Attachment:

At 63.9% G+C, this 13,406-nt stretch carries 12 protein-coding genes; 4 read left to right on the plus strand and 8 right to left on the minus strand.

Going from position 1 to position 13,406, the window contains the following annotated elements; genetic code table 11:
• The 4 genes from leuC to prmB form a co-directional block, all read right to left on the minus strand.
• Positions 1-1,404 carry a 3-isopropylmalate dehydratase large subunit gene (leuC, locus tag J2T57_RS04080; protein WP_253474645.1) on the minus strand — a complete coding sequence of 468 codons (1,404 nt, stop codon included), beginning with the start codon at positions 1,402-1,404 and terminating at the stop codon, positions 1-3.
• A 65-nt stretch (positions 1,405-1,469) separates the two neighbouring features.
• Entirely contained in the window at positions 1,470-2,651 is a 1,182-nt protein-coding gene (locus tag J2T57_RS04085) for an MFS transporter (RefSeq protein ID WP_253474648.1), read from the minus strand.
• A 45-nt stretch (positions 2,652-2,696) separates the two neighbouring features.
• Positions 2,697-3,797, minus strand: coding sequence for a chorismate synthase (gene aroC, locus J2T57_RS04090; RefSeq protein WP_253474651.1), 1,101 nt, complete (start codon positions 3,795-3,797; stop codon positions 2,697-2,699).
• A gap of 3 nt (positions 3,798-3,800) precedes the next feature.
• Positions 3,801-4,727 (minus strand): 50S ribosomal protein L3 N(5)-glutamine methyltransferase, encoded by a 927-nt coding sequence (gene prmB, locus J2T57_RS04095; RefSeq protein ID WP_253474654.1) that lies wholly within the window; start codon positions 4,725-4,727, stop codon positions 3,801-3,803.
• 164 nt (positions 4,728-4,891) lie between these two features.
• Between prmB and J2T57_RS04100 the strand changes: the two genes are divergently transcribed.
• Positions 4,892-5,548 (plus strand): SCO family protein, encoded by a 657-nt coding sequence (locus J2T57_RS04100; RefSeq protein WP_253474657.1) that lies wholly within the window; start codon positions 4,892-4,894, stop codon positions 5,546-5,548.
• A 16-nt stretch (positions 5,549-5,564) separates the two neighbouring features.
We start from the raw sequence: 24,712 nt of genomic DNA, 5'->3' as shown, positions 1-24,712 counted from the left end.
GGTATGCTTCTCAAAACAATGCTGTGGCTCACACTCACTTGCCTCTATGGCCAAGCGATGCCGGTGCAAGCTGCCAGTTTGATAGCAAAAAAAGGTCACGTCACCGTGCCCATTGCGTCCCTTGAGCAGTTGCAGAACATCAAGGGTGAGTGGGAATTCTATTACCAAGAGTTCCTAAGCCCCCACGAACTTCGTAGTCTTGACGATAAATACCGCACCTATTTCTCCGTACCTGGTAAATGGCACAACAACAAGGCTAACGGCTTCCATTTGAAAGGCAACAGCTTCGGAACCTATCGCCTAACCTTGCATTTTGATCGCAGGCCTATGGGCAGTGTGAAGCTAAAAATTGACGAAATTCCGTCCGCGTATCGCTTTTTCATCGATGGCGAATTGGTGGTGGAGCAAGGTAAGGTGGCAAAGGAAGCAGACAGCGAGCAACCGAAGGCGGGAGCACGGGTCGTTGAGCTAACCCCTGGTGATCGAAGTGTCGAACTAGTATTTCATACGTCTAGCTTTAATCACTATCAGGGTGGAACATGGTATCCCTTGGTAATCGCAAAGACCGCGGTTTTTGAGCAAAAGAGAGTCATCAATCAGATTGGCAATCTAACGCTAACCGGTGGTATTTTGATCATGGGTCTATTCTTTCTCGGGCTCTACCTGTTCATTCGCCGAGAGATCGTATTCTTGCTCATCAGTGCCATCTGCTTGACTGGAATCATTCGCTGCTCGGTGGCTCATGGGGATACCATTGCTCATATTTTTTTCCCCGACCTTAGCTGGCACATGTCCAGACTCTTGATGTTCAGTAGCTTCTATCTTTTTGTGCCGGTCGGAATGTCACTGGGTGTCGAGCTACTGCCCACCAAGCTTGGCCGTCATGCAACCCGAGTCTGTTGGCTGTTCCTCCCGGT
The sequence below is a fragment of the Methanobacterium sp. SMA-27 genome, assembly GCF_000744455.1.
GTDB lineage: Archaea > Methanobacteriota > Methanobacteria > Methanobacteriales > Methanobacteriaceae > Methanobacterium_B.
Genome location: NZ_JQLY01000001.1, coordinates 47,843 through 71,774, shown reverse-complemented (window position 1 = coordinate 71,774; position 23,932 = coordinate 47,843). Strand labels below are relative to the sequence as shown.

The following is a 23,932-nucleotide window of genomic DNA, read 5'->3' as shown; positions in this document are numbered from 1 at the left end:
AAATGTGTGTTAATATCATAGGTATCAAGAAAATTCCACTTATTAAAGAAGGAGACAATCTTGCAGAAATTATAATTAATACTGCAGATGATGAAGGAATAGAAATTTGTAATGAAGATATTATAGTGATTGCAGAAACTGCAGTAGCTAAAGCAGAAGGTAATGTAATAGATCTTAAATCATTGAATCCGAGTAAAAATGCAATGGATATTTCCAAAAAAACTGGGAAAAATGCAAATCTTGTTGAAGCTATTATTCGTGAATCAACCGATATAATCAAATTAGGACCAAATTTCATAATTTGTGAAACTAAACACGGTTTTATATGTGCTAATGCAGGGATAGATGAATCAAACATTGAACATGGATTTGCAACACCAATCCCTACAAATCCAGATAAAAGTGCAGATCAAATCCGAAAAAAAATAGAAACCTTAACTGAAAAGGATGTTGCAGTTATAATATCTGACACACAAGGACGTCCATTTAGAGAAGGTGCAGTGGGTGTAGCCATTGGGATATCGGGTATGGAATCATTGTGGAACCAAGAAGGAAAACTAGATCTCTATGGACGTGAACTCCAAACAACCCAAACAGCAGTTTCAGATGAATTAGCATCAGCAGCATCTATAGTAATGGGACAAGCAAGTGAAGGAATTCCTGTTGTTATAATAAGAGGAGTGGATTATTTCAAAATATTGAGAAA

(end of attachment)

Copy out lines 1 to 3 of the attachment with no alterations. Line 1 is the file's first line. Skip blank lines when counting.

At 63.9% G+C, this 13,406-nt stretch carries 12 protein-coding genes; 4 read left to right on the plus strand and 8 right to left on the minus strand.

Going from position 1 to position 13,406, the window contains the following annotated elements; genetic code table 11:
• The 4 genes from leuC to prmB form a co-directional block, all read right to left on the minus strand.